Explorations in Black Leadership

Co-Directed by Phyllis Leffler & Julian Bond

Education: Undergraduate

BOND: So, Stanford is a new experience for you. It's different than anything you've experienced before and you feel differently about who you are and -- how did you begin to feel at home there?

OGLETREE: Well, it's a different world. First, for the first time, I had my own room, right? I had grown up with three brothers, bunk beds or the floor. I had access to a bathroom that wasn't shared by six people. I had a shower as opposed to a bathtub. I had privacy. I had three meals a day, and the most dangerous thing, I had total independence, right? That could be, a benefit or a burden. It turned out to be a benefit, but it could have been just the opposite. I met smart black people from all over the country, met people who were musicians, who were scientists, who were other artists, who were brilliant in economics. I had never seen so many black people with so much talent in one place. And so I was overwhelmed, and -- "What the world am I doing here?" At the other hand, there were two --

BOND: But you were smart.

OGLETREE: But I didn't know it. It's sort of like I -- to me that was not a factor. I did what needed to be done, but I had not seen, in those classes in the high school, people like me. I was the exception, and here at Stanford I was part of a broader class. So, it was empowering. It was intimidating. It was empowering to see, "Wow, this is what the world is about." And I had been sheltered from that world from my upbringing. So, it was nice to see that at Stanford.

At the same time, there were two experiences at Stanford that were defining moments in terms of what Brown meant. This is 1971, seventeen years after Brown, so, you would think that we made a lot of progress. When we met somebody at Stanford that I found to be very troubling, it was a guy by the name of William Shockley. And most people know him as a brilliant physicist, the inventor, or one of the co-inventors, of the transistor that received the Nobel Prize. But there was a dastardly and dangerous side of Shockley as well. He was a Stanford professor who advocated theories about eugenics, that whites were genetically superior to blacks.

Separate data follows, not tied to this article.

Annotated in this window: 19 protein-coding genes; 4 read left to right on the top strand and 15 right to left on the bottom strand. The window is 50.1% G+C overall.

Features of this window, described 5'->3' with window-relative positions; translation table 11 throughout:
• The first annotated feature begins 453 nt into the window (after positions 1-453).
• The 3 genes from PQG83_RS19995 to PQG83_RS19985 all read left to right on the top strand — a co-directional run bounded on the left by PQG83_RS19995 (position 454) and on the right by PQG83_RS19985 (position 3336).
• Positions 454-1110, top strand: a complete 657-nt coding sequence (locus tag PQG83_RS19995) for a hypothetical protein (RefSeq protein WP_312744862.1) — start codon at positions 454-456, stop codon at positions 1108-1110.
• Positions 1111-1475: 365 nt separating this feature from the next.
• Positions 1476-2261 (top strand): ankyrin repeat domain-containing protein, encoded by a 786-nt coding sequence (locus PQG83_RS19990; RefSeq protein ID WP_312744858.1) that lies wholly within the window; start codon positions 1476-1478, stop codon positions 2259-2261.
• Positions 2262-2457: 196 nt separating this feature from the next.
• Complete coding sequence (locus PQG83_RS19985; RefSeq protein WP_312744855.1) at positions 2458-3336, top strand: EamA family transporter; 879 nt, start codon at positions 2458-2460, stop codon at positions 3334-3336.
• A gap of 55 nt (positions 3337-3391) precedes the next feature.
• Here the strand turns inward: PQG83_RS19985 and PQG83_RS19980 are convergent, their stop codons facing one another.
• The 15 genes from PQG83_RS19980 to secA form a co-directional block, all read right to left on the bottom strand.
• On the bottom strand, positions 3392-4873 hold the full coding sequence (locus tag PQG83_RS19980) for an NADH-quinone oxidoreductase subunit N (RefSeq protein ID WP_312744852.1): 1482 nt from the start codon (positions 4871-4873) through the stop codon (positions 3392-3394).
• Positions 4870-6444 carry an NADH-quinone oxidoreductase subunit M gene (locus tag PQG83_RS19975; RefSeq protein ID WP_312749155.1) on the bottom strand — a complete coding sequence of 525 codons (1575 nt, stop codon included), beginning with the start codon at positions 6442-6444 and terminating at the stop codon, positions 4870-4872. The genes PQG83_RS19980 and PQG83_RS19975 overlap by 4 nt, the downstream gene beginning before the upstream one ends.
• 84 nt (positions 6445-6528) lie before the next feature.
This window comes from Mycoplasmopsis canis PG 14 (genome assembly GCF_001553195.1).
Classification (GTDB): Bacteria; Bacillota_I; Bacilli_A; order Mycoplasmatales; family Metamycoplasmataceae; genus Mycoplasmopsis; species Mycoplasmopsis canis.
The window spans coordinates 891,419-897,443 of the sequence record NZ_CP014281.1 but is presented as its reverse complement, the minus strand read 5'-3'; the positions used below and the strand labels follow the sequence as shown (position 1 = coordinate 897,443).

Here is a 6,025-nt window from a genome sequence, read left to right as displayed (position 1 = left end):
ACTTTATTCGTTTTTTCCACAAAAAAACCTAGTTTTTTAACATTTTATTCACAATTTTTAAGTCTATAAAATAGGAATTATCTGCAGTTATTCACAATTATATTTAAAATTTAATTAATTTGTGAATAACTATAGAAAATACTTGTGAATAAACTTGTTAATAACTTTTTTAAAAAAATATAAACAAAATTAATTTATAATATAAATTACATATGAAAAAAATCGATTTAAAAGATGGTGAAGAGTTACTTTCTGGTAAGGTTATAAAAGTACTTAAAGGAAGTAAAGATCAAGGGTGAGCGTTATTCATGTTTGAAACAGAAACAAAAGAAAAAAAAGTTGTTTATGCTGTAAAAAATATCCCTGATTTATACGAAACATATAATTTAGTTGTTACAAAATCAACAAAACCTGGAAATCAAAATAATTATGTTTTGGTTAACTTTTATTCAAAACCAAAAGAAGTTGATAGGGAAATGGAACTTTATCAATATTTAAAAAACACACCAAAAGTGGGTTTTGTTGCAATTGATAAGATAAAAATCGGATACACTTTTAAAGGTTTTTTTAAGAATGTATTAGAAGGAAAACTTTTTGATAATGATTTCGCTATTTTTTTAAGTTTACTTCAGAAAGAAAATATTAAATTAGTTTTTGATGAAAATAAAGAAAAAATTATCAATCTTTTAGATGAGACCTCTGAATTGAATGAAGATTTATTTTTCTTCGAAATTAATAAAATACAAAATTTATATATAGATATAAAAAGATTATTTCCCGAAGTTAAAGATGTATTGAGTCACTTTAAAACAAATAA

And it even argued that there should be federal support to sterilize black women so that they would not have children because that would endanger the future population of the race. And so, Shockley was one of these people who I had to confront as a Stanford student. Here I was, arrived at Stanford, the mecca of higher education, and having to have a faculty member tell me that we didn't belong there because we were black. I thought those days were over with Brown, but we revisit them again in 1971 and '72. We had him debate two African American professors, Cedric Clark and Philip McGee. And they made him look ridiculous. But that's what he wanted. He wanted the publicity We had a packed room of two thousand people, black and white. And after he was beat up so bad, he had another theory -- "Okay. You're right. I may not be right about the genetics of you, about blacks, but I want some federal support for a new project."

What was his new project? He wanted to get federal money to study the black students at Stanford because he believed that we probably had more white genetics in us than the normal black. That explained why we were at Stanford. So, that was the Shockley experience.

BOND: So, he had it right either way?

OGLETREE: Exactly, exactly. And so, that's the Stanford experience. I also -- my political education came about because Angela Davis was arrested. She was held at the women's detention center in Palo Alto right across the street from Stanford. And I met her. We would raise money, raise funds, and she became a huge influence in my decision to go to law school, because here was a black woman who was going to trial for serious murder charges and conspiracy charges, and she had the original dream team. She had Howard Moore, a black lawyer --

BOND: That's my brother-in-law.

OGLETREE: Yes? And she had Harold [Leo] Branton, from L.A., whose brother Wiley Branton who argued the Cooper v. Aaron case in desegregated Arkansas. She had [Doris] Brin Walker, communist lawyer and one of the first black woman, white woman lawyers in California. And the last member of the team was Margaret Burnham who was a young woman who had gone to school and grew up with Angela in Alabama, who worked for the NAACP in New York. And, you know the, your organization's history --

BOND: Yeah.

OGLETREE: She wanted to go represent Angela Davis, they said it was not a relevant case --

BOND: Right.

OGLETREE: She quit her first job.

BOND: It was her first case, yeah.

OGLETREE: She quit her first job. Can you imagine the courage of a young lawyer just admitted to practice, leaving her job to go save a friend's life?

BOND: Well, you know they wouldn't represent me when I got put out of the legislature. But that's another story.

OGLETREE: That, that's the old NAACP. Things have changed.

BOND: Yeah.

OGLETREE: Right. And so, that was an experience too. Going there and seeing the Angela Davis trial. We were all prepared in June 1972 when the jury was coming back, we assumed that she was going to get convicted because it was -- Ronald Reagan was our governor, this conservative element. Nixon was in the White House. And what chance did she have? Well, the jury came back and found her not guilty of all charges. We had to radically change our plans. We had something else planned. I can't tell you what it was, but the good news, we had to turn what we thought was going to be a devastating defeat into a celebration.